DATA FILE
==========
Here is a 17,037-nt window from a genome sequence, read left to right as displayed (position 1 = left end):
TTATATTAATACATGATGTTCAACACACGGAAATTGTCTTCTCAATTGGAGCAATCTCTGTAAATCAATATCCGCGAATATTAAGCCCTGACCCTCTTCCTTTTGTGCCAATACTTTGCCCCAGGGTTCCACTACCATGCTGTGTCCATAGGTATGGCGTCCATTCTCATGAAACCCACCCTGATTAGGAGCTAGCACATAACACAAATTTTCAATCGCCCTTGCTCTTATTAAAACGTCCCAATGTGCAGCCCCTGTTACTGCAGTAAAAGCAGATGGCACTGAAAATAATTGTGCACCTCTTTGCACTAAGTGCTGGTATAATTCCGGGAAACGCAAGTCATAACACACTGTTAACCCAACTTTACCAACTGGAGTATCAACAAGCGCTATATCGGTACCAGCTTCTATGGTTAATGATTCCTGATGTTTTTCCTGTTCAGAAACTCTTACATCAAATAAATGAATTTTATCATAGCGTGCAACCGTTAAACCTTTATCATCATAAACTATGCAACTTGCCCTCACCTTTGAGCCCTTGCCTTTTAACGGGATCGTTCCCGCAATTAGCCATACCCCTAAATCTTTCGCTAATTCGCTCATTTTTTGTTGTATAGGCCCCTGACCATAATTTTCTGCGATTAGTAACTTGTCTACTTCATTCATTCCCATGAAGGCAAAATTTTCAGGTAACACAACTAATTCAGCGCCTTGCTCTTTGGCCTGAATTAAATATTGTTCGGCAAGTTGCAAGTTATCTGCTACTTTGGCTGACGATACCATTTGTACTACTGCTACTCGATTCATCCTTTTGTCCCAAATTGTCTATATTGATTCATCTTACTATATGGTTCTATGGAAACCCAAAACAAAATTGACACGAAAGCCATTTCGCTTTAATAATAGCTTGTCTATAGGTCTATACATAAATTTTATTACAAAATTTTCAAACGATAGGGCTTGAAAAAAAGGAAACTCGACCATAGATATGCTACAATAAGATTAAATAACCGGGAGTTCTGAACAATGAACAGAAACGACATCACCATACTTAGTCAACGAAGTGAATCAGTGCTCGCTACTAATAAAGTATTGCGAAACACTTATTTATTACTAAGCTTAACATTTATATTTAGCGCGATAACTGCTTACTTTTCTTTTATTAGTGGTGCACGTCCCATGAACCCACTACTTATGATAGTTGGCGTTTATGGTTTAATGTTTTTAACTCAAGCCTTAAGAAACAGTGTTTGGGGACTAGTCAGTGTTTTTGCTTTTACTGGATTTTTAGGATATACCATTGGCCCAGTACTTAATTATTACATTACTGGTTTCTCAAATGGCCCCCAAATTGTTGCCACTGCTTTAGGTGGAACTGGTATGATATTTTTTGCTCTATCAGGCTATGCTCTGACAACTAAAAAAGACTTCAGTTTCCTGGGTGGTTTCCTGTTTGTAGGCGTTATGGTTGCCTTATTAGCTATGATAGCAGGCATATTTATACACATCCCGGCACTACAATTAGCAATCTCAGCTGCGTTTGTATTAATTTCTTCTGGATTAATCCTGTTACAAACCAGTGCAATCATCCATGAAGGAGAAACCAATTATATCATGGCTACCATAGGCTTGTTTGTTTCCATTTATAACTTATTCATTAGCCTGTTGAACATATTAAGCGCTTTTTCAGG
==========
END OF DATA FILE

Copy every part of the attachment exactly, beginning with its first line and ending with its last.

Here is a 17,037-nt window from a genome sequence, read left to right as displayed (position 1 = left end):
TTATATTAATACATGATGTTCAACACACGGAAATTGTCTTCTCAATTGGAGCAATCTCTGTAAATCAATATCCGCGAATATTAAGCCCTGACCCTCTTCCTTTTGTGCCAATACTTTGCCCCAGGGTTCCACTACCATGCTGTGTCCATAGGTATGGCGTCCATTCTCATGAAACCCACCCTGATTAGGAGCTAGCACATAACACAAATTTTCAATCGCCCTTGCTCTTATTAAAACGTCCCAATGTGCAGCCCCTGTTACTGCAGTAAAAGCAGATGGCACTGAAAATAATTGTGCACCTCTTTGCACTAAGTGCTGGTATAATTCCGGGAAACGCAAGTCATAACACACTGTTAACCCAACTTTACCAACTGGAGTATCAACAAGCGCTATATCGGTACCAGCTTCTATGGTTAATGATTCCTGATGTTTTTCCTGTTCAGAAACTCTTACATCAAATAAATGAATTTTATCATAGCGTGCAACCGTTAAACCTTTATCATCATAAACTATGCAACTTGCCCTCACCTTTGAGCCCTTGCCTTTTAACGGGATCGTTCCCGCAATTAGCCATACCCCTAAATCTTTCGCTAATTCGCTCATTTTTTGTTGTATAGGCCCCTGACCATAATTTTCTGCGATTAGTAACTTGTCTACTTCATTCATTCCCATGAAGGCAAAATTTTCAGGTAACACAACTAATTCAGCGCCTTGCTCTTTGGCCTGAATTAAATATTGTTCGGCAAGTTGCAAGTTATCTGCTACTTTGGCTGACGATACCATTTGTACTACTGCTACTCGATTCATCCTTTTGTCCCAAATTGTCTATATTGATTCATCTTACTATATGGTTCTATGGAAACCCAAAACAAAATTGACACGAAAGCCATTTCGCTTTAATAATAGCTTGTCTATAGGTCTATACATAAATTTTATTACAAAATTTTCAAACGATAGGGCTTGAAAAAAAGGAAACTCGACCATAGATATGCTACAATAAGATTAAATAACCGGGAGTTCTGAACAATGAACAGAAACGACATCACCATACTTAGTCAACGAAGTGAATCAGTGCTCGCTACTAATAAAGTATTGCGAAACACTTATTTATTACTAAGCTTAACATTTATATTTAGCGCGATAACTGCTTACTTTTCTTTTATTAGTGGTGCACGTCCCATGAACCCACTACTTATGATAGTTGGCGTTTATGGTTTAATGTTTTTAACTCAAGCCTTAAGAAACAGTGTTTGGGGACTAGTCAGTGTTTTTGCTTTTACTGGATTTTTAGGATATACCATTGGCCCAGTACTTAATTATTACATTACTGGTTTCTCAAATGGCCCCCAAATTGTTGCCACTGCTTTAGGTGGAACTGGTATGATATTTTTTGCTCTATCAGGCTATGCTCTGACAACTAAAAAAGACTTCAGTTTCCTGGGTGGTTTCCTGTTTGTAGGCGTTATGGTTGCCTTATTAGCTATGATAGCAGGCATATTTATACACATCCCGGCACTACAATTAGCAATCTCAGCTGCGTTTGTATTAATTTCTTCTGGATTAATCCTGTTACAAACCAGTGCAATCATCCATGAAGGAGAAACCAATTATATCATGGCTACCATAGGCTTGTTTGTTTCCATTTATAACTTATTCATTAGCCTGTTGAACATATTAAGCGCTTTTTCAGG